Veterans access VHA care through various routes, such as VA medical center emergency departments, primary and specialty care clinics, women’s clinics, or mental health walk-in clinics. Alternatively, they may seek services at community based outpatient clinics or Vet Centers in their communities. They may also initiate mental health services with private providers and later come to VA seeking more comprehensive services. The 14-day measure does not apply to veterans who access services through Vet Centers or non-VA-based fee basis providers.
A series of complementary and competing timeliness and treatment engagement measures that better reflect the various dimensions of access would provide decision makers with a more comprehensive view of the ability with which new patients can access mental health treatment.
The timeframe immediately following inpatient discharge is a period of high risk. The 7-day post-hospitalization and the four follow-up appointments in 4 weeks for high-risk patient measures are clinically relevant. The eight psychotherapy session in 14 weeks measure attempts to be a proxy for whether OEF/OIF patients are receiving evidence-based psychotherapy. The measure is clinically relevant but the utility is presently marred by inaccurate data or unreliable methodology.
Beyond measures of timeliness (or delay) to mental health care, user friendly measures that incorporate aspects of patient demand, availability and mix of mental health clinical staffing, provider productivity, and treatment capacity, anchored by a consistent set of business rules, might provide VHA decision makers with more information from which to assess and timely respond to changes in access parameters.
Our report contained four recommendations for the Under Secretary for Health:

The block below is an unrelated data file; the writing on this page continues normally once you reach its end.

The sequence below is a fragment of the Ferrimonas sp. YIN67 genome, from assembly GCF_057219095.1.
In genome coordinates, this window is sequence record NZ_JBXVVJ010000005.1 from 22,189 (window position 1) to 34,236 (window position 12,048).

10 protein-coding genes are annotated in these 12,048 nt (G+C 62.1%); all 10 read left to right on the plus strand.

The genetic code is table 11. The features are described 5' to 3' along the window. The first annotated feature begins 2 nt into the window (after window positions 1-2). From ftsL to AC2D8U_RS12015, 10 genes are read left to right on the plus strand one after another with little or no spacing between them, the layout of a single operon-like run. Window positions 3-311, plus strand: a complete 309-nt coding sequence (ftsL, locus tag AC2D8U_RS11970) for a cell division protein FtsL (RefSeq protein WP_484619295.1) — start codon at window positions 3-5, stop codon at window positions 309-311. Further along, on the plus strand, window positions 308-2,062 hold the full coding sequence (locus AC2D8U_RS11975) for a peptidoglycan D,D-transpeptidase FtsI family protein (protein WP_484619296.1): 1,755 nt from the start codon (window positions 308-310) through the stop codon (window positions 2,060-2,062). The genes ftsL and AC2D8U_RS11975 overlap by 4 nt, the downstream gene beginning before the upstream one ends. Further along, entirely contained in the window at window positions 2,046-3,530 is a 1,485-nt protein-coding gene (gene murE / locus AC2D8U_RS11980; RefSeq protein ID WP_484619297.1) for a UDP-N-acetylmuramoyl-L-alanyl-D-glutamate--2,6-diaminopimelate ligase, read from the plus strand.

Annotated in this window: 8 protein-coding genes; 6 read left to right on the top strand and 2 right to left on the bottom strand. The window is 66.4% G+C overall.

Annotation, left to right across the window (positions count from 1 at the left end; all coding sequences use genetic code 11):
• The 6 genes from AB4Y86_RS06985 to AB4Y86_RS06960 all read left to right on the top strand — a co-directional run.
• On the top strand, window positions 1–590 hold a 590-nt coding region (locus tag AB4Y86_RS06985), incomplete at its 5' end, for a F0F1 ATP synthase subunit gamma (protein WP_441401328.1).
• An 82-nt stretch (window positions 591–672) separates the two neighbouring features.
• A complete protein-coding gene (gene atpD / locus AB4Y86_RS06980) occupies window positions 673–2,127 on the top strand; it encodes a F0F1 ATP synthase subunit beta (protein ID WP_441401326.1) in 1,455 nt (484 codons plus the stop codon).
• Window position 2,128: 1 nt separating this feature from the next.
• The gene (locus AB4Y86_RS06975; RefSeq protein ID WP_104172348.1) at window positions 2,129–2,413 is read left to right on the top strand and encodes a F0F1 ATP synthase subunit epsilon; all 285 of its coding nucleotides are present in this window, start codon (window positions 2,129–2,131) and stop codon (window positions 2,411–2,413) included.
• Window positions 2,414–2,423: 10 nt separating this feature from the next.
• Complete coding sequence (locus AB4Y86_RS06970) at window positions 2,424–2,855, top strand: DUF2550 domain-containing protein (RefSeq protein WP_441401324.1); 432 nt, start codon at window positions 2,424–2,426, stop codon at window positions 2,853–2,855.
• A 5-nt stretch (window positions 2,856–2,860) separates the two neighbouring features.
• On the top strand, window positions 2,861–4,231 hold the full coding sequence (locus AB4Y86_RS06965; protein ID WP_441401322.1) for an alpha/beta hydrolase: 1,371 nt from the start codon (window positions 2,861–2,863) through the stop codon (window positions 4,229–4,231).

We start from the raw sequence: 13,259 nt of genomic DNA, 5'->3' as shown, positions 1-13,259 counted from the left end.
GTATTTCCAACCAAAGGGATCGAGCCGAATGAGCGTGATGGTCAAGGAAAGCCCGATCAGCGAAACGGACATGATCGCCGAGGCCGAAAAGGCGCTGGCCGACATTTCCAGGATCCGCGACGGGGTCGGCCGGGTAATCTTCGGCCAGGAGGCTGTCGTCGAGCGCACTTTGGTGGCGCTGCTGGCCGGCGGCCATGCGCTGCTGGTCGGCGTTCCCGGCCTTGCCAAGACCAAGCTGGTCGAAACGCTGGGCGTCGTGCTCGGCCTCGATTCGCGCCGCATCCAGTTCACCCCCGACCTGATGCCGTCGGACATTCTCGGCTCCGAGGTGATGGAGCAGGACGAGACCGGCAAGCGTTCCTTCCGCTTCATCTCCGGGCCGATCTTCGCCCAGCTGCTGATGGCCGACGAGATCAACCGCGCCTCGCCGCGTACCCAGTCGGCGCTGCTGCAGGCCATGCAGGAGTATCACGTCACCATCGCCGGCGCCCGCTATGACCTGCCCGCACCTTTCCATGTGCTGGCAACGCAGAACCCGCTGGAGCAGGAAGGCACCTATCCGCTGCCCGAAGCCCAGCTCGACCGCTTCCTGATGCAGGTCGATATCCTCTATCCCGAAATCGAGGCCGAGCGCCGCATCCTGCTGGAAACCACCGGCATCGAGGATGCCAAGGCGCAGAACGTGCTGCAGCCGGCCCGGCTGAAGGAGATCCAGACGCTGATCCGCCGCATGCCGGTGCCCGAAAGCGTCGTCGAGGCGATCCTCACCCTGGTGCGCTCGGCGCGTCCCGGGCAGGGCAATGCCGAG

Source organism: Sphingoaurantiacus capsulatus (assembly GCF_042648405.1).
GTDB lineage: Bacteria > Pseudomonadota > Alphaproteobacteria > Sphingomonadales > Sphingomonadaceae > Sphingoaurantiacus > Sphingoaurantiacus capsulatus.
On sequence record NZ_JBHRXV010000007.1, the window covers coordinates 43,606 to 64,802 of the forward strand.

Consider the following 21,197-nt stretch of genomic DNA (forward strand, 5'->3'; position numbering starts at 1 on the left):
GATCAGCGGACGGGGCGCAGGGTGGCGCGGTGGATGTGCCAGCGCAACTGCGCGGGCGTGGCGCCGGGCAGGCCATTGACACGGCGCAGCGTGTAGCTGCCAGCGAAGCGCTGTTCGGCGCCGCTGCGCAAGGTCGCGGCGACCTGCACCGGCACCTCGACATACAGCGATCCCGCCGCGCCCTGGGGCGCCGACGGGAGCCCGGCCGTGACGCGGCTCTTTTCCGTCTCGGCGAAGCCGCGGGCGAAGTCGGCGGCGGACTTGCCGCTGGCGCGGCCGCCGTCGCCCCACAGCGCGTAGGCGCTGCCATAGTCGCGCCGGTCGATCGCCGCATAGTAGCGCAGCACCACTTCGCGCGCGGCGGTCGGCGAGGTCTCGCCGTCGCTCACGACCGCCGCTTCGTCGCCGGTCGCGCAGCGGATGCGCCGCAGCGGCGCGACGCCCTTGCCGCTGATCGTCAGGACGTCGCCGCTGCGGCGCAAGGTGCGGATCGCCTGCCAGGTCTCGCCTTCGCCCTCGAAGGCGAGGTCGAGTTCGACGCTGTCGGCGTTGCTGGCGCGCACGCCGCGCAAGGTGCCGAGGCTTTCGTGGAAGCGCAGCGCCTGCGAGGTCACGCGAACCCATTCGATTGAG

· Revise the current full mental health evaluation measurement to ensure the measurement is calculated from the veterans contact with the mental health clinic or the veteran’s referral to the mental health service from another provider to the completion of the evaluation.
· Reevaluate alternative measures or combinations of measure that could effectively and accurately reflect the patient experience of access to mental health appointments.
· Conduct a staffing analysis to determine if mental health staff vacancies represent a systemic issue impeding the Veterans Health Administration’s ability to meet mental health timeliness goals, and if so, develop an action plan to correct the impediments.
· Ensure that data collection efforts related to mental health access are aligned with the operational needs of relevant decision makers throughout the organization.
The Under Secretary for Health concurred with our recommendations and presented an action plan. We will follow-up as appropriate.
VHA does not have a reliable and accurate method of determining whether they are providing patients timely access to mental health care services. VHA did not provide first-time patients with timely mental health evaluations and existing patients often waited more than 14 days past their desired date of care for their treatment appointment. As a result, performance measures used to report patient’s access to mental health care do not depict the true picture of a patient’s waiting time to see a mental health provider.
While no measure will be complete, meaningful analysis and decision making requires reliable data. A series of paired timeliness and treatment engagement measures might provide decision makers with a more comprehensive view of the ability with which new patients can access mental health treatment.
Madam Chairman, thank you for the opportunity to discuss our work. We would be pleased to answer any questions that you or other members of the committee may have.
1] The desired date of care is defined as the earliest date that the patient or clinician specifies the patient needs to be seen